Concussions in today’s sports world is a rising danger to athletes. While concussions have always been a part of sports, medical personnel did not know the extent of the dangers for a long time. A concussion is one of the most serious risks to young athletes and is seen in both individual and team sports. It can be caused by a direct blow to the head, the jerking of the head, or repeated mild blows to the head. The last of these is most commonly seen in sports such as football or boxing but can also be seen in many other scenarios. However, no matter how the concussion was received it is vital to treat as quickly as possible.

Who is at risk?

In simple terms, everyone. Young people are at more risk than adults as their brains are still forming, and the concussion might last longer in younger people for this reason. According to the Center for Disease Control over 173,000 people ages 0-19 go to the emergency room every year got a concussion. The majority of these concussions are from biking, football, playground injuries, basketball, and soccer. It is important to recognize that it is not just contact sports that can cause head injuries, but also individual sports and activities that your child may partake in every day such as climbing on the playground. Unfortunately, preventing concussions is nearly impossible to do completely but recognizing the signs and reacting appropriately may be just as important.

Warning signs

It is important for coaches, players, and parents to be aware of the warning signs of concussions. This is especially important for a head injury due to the fact that the person affected may not be thinking as clearly as they otherwise would. Part of the difficulty with identifying concussions, especially during sports, is that symptoms are not always prevalent immediately and could take up to a day to start visibly manifesting. Some of the major warning signs include but are not limited to:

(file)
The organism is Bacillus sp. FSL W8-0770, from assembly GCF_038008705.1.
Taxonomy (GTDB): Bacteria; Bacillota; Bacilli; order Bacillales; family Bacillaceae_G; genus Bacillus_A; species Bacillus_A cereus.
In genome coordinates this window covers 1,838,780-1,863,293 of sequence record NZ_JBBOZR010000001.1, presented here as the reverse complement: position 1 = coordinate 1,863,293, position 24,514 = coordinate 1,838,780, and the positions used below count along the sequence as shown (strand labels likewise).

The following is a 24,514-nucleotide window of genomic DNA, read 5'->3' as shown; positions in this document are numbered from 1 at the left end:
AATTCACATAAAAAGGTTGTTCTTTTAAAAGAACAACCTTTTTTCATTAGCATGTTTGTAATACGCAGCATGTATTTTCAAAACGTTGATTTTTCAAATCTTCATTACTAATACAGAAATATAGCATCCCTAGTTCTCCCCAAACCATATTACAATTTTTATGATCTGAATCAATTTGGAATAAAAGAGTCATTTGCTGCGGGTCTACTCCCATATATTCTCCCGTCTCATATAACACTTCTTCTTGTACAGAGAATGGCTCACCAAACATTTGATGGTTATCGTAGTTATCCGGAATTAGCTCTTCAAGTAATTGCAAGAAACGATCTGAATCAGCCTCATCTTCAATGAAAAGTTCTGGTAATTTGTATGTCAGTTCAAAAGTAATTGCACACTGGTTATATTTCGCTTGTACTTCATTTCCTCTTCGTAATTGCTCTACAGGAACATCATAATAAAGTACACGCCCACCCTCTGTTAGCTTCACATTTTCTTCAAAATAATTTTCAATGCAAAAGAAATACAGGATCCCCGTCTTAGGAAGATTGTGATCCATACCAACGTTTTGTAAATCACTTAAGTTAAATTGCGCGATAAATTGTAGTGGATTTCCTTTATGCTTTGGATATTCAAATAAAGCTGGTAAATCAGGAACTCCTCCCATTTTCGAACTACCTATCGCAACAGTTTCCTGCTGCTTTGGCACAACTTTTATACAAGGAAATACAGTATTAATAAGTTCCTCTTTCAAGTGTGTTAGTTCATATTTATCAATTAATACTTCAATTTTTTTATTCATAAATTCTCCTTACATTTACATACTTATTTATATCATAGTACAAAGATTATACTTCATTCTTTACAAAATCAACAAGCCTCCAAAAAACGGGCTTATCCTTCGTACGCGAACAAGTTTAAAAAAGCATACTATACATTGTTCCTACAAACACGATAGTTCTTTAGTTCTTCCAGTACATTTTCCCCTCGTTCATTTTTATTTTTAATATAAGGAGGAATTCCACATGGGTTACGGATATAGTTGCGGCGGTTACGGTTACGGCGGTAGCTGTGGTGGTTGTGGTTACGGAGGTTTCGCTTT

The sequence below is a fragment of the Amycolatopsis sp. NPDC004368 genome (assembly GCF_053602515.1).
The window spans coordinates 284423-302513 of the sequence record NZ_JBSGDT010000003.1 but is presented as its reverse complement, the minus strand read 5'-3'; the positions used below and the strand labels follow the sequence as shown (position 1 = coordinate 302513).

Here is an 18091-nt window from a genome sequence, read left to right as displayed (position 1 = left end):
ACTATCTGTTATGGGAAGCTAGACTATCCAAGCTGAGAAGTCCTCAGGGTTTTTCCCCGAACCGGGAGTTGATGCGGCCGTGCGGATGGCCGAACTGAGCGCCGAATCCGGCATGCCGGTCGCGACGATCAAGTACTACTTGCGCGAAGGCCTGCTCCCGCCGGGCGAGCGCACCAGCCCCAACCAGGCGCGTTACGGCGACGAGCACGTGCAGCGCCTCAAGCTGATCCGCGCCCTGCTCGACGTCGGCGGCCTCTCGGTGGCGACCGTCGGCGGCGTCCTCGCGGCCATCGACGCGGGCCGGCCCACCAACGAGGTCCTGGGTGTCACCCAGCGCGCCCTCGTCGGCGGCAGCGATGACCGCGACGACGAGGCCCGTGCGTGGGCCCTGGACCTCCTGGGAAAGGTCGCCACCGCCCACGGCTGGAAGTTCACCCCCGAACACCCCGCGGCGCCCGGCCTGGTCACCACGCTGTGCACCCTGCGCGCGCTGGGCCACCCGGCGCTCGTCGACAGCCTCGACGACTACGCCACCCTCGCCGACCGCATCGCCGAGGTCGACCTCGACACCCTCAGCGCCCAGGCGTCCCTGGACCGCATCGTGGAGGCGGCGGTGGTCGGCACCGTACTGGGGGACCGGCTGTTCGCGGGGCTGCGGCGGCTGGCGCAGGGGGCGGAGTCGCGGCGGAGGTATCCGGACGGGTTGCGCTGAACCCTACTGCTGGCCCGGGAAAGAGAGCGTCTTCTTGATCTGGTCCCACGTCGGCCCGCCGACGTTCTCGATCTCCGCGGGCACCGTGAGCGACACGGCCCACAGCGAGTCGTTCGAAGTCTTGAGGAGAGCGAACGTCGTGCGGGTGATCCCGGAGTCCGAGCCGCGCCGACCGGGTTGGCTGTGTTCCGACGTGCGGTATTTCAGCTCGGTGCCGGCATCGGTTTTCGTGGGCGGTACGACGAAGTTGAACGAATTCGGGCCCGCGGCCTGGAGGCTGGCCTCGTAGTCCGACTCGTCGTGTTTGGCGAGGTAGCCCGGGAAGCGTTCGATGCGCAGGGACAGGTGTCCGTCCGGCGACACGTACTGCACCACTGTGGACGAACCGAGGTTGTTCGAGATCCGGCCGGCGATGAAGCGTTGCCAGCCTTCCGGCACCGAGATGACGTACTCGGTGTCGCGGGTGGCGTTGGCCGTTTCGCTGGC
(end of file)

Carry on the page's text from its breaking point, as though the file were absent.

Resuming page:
• Extended headaches
  • Light and Noise sensitivity
  • Confusion
  • Loss of consciousness
  • Nausea or vomiting
  • Dizziness


The most important step if these symptoms are prevalent in a person after receiving a blow to the head is to take them out of the game. No sport is worth the risk of furthering a brain injury, especially in someone whose brain is still developing. If the symptoms continue or there is reasonable suspicion of a concussion it is essential that the person be evaluated by a professional for further instruction. There are a variety of things that the doctor may suggest including rest. While this might sound silly, it is important for the brain to rest, this means no bright screen, sensory overload, or high levels of cognitive activity. These activities may stretch out recovery time and worsen the condition. Every state, excluding Mississippi, has a return to play law, that directs how and when an athlete may return in the case of a head injury. This sets the guidelines for coaches and doctors to ensure that the player does not return too quickly and cause further damage.

In Professional Sports

While concussions were not always known to be as dangerous as they are, it is now evident that steps need to be taken to prevent them. Most professional sports leagues have taken it as their duty to protect the players from brain injury by putting in place certain rules. In basketball and football the players with a suspected brain injury are required to immediately leave the field and pass a concussion test before returning to the play. FIFA World Cup soccer has put in place rules since the series of 68 concussions in the 2014 world cup. These rules include the ability to pass concussion tests and be evaluated by multiple doctors. While this is not full proof, and the player is not required to be taken off the field immediately it is a step in the right direction. If professional athletes are not allowed to play through a concussion, our young athletes should certainly not push themselves to do so.